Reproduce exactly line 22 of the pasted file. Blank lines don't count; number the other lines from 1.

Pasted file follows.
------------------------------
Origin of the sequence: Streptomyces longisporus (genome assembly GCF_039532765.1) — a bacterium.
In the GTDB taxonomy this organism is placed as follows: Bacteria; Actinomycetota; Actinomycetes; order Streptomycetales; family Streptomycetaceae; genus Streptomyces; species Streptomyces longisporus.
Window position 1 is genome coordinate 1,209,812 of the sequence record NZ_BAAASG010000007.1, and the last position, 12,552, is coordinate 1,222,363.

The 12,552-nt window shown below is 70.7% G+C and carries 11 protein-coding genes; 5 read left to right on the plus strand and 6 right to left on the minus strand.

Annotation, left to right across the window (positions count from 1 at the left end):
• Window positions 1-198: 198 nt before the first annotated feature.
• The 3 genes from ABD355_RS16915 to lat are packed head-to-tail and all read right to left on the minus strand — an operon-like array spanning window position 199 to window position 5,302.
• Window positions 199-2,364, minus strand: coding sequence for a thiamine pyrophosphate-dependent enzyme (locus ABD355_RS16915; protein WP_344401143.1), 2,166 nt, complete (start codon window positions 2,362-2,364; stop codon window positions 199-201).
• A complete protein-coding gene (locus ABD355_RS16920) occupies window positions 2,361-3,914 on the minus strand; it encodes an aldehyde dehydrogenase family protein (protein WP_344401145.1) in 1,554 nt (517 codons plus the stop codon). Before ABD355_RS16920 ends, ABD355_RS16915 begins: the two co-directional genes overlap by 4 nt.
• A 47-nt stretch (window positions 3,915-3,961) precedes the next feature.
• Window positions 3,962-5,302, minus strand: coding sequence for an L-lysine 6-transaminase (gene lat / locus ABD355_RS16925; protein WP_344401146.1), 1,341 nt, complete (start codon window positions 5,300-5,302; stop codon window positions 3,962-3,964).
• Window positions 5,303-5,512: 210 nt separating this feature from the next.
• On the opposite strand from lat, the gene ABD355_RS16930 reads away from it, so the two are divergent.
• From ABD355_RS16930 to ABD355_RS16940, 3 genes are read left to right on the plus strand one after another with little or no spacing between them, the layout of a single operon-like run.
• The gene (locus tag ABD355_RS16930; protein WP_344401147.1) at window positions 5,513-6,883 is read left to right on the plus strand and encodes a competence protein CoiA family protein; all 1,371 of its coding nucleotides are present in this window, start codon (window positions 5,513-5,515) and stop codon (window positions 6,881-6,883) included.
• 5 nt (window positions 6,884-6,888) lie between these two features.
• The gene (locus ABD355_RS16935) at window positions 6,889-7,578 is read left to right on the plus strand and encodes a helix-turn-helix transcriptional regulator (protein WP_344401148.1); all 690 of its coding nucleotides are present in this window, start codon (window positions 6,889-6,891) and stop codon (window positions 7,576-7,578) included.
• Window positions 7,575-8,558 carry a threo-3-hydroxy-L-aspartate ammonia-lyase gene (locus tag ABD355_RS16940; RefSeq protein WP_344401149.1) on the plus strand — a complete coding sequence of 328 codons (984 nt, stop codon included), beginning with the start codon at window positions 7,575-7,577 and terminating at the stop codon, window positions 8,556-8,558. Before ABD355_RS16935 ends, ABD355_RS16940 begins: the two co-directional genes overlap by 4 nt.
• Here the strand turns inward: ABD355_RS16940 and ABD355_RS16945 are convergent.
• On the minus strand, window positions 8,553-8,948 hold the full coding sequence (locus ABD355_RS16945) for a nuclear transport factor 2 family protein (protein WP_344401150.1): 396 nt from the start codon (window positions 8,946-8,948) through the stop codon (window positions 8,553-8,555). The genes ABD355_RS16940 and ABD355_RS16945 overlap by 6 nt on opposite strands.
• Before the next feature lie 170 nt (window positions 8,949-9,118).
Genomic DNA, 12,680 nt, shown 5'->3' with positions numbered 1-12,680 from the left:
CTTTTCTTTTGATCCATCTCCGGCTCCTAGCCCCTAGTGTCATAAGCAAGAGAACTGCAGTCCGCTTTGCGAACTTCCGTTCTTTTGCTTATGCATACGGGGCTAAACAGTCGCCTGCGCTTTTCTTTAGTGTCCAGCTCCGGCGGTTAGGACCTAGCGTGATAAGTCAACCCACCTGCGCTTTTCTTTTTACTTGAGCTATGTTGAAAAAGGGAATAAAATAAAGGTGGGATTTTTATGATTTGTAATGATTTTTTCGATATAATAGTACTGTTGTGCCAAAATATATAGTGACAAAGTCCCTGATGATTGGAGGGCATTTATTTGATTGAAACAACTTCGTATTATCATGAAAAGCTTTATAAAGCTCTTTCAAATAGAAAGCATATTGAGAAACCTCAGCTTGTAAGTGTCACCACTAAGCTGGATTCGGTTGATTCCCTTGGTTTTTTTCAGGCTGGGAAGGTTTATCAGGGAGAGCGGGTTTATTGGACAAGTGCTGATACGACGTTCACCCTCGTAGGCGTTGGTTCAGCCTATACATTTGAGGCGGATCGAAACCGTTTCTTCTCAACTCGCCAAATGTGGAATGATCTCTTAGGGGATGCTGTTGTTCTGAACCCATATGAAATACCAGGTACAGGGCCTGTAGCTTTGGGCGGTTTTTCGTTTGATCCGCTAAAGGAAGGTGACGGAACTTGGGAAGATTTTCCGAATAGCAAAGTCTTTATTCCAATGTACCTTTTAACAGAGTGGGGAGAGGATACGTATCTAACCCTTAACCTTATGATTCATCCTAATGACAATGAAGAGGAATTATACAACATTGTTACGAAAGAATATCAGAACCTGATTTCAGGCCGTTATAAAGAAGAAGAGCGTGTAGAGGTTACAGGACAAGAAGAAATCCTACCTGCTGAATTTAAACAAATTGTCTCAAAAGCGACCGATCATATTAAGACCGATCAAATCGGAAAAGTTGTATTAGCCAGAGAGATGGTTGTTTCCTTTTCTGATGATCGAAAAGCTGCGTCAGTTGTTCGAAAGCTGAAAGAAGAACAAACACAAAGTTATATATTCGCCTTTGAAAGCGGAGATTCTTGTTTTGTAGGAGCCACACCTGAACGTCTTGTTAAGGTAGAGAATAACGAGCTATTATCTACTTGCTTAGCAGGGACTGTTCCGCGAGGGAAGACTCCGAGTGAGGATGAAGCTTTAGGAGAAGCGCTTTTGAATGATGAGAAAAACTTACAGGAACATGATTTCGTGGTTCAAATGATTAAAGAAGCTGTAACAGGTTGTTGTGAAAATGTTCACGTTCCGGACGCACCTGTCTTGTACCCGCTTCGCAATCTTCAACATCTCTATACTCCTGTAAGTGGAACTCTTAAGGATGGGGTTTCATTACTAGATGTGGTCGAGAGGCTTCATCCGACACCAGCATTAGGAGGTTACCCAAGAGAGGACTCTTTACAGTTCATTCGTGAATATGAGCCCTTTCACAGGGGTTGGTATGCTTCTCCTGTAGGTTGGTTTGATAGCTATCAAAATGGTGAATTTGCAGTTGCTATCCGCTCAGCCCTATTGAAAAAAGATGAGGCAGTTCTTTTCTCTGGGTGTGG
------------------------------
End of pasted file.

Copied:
Genomic DNA, 12,680 nt, shown 5'->3' with positions numbered 1-12,680 from the left: